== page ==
The John Deere 5085M offers a power bulge and torque reserve, providing the tractor with increased pulling power for demanding conditions. Additionally, the 5085E features a torque reserve without a power bulge but still offers operators an impressive load-carrying capacity.

Is the John Deere 5075E reliable?

John Deere 5075E is highly regarded among farmers and agricultural professionals for its impressive engine, versatile features, and dependable performance. Its power and reliability have become a go-to tractor choice for many in the industry.

What is the clutch problem with the John Deere 5075E?

John Deere 5075E users may encounter clutch problems after long stints of usage. Reports indicate the potential for failure after 200 hours and chattering and shaking in the clutch assembly. If not addressed promptly, such occurrences can lead to other issues, such as brake malfunctioning.

What is the most popular tractor John Deere ever made?

John Deere & Company released the 4020 tractor in 1965, and it quickly became one of their most popular models. The 4020 was the industry’s most powerful two-wheel-drive model when it first launched, alongside the 1020, 2020, and 2510 54 horsepower (40 kilowatt) models. By 1966, this model comprised 48% of all John Deere tractor sales.

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4 thoughts on “John Deere 5085e Warning Lights”

  1. I wanted a reliable, durable and dependable tractor for my farm and I’m glad I chose the John Deere 5085e. It’s been great so far – it gets the job done with ease! One thing that has also been really helpful is being able to easily identify any potential issues with the warning lights on the dashboard. That way, I can stay ahead of any maintenance or repairs needed before they become more serious problems.

  2. Bought a 5085e in 2018. Worst tractor purchase I’ve ever made. Perpetual fuel sensor, fuel screen, and filter issues to boot. If its not fuel related its exhaust related issues. I’ve spent well over $8k on mechanic support outside of warranty claim issues. Should have kept my mid 90s John Deere and International tractors that I sold for this “new” tractor. Biggest farming regret of my career.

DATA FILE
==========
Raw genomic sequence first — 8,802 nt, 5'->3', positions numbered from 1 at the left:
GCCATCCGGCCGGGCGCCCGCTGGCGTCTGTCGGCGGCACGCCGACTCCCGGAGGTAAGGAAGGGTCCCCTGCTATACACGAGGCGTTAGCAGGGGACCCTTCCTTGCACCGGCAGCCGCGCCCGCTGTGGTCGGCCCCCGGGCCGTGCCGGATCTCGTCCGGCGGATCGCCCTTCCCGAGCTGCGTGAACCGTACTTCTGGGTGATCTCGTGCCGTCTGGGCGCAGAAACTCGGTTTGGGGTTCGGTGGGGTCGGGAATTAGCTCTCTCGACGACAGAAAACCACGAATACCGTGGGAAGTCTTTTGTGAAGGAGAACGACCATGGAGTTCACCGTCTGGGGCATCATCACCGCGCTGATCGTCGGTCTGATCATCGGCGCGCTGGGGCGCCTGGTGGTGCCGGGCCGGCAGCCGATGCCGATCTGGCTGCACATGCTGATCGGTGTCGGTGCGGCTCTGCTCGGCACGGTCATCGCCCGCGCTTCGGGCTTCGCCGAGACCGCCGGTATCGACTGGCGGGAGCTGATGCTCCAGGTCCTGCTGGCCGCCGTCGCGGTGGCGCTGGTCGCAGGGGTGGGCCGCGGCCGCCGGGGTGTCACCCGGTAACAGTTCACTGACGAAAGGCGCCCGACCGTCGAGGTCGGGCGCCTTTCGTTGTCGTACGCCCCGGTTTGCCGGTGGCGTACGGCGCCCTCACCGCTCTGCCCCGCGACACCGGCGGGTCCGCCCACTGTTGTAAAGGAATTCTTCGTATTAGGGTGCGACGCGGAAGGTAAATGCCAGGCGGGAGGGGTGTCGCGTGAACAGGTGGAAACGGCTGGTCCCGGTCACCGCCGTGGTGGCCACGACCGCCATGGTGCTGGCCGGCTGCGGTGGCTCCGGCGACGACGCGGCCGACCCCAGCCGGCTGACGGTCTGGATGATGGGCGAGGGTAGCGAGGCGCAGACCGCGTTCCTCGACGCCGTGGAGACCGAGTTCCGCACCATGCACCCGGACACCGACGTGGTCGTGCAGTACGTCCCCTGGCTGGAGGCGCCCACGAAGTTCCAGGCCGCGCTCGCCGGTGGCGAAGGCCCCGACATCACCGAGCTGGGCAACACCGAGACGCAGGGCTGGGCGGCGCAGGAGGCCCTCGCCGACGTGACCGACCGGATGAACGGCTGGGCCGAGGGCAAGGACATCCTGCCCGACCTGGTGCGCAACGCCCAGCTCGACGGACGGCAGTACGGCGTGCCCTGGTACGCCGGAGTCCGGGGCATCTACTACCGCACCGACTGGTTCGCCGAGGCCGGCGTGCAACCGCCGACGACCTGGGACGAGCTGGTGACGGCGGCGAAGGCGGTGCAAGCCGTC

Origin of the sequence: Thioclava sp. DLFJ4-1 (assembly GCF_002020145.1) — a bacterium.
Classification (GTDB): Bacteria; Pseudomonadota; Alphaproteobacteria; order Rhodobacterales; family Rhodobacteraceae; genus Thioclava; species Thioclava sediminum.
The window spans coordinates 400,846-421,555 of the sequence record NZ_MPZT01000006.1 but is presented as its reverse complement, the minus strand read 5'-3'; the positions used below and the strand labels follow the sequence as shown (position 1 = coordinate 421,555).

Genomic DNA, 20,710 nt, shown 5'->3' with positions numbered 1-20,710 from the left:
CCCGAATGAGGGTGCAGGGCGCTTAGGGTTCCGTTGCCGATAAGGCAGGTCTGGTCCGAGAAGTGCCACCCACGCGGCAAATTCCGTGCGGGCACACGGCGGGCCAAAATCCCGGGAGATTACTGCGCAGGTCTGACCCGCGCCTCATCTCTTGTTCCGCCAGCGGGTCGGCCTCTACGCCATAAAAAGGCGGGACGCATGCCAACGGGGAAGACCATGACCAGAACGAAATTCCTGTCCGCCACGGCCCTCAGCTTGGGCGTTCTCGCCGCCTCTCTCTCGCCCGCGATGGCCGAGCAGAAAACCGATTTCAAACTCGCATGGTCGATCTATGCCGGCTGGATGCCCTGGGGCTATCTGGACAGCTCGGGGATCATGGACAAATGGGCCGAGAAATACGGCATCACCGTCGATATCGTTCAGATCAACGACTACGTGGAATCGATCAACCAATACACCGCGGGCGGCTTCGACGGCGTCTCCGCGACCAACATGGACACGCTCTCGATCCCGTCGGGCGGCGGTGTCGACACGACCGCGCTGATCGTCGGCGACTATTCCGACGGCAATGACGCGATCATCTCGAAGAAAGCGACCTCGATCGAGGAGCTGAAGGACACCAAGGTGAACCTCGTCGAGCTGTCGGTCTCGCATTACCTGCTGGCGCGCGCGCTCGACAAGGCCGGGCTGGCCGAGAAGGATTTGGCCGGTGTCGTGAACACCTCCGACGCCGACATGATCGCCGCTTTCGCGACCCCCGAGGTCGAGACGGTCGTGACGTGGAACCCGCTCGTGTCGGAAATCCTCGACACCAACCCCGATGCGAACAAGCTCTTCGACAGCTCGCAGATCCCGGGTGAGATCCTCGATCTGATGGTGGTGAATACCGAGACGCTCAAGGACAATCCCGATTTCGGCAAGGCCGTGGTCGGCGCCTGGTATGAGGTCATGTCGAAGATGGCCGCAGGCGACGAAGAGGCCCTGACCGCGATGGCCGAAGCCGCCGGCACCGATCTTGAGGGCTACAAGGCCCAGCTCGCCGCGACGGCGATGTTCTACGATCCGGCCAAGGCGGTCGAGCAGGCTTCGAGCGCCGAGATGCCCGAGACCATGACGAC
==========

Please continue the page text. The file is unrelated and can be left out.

3. The second from top left seems to come on every 100 hours or more they say it has to do with the def cleaning it smells like wires burning but I’ve been told to drive it a usual until the light goes off just wandering if anybody else encounter this problem.

    • The scenario you described involves a few separate components, and while I'm not aware of a known widespread issue with the John Deere 5085e regarding this exact situation as of my last training data, let's break down the components to address them individually:

      1. Engine Oil Pressure Indicator Light: This light typically indicates low oil pressure, which could be a sign of potential engine damage if not addressed. However, if it's indeed linked to DEF cleaning (Diesel Exhaust Fluid) in your tractor's system, it's possible that the light may not be directly related to the engine oil pressure, but instead indicates a different issue.

      2. DEF Cleaning: The Diesel Exhaust Fluid system in many diesel engines is designed to reduce nitrogen oxide emissions. Periodically, these systems will perform a "regeneration" or "burn-off" cycle to clean the particulate filter. This cycle can cause a notable increase in exhaust temperatures, which might explain the burning smell you're encountering. It's not uncommon for the exhaust area to get very hot during this process.

      3. Burning Smell: While it's normal for regeneration cycles to produce higher temperatures, you shouldn't be smelling burning cables. This could be a sign of an electrical problem or perhaps some debris or material coming into contact with hot components.

      4. Driving Normally Until the Light Goes Out: While this might be the general guidance for some regeneration cycles, if you're smelling burning cables, it's always a good idea to stop and investigate. Driving with potential electrical or fire hazards is not recommended.


      1. Check the Manual: Always consult your tractor's user manual. It will have the most accurate information related to warning lights and procedures specific to your model.

      2. Immediate Inspection: Due to the burning smell you mentioned, it's crucial to inspect the tractor immediately. Ensure that there's no visible damage, melting, or charring of any cables or components. If there is, do not operate the tractor until the issue has been resolved.

      3. Professional Advice: If you're unsure about any of the above steps, it's best to reach out to a John Deere dealership or mechanic specializing in tractors. They can provide insights into whether this is a known issue, how to remedy it, or if your tractor needs professional service.

      Remember, when it comes to machinery and especially potential fire hazards, it's always better to be safe than sorry. Don't continue to operate the tractor if you feel there's a potential risk.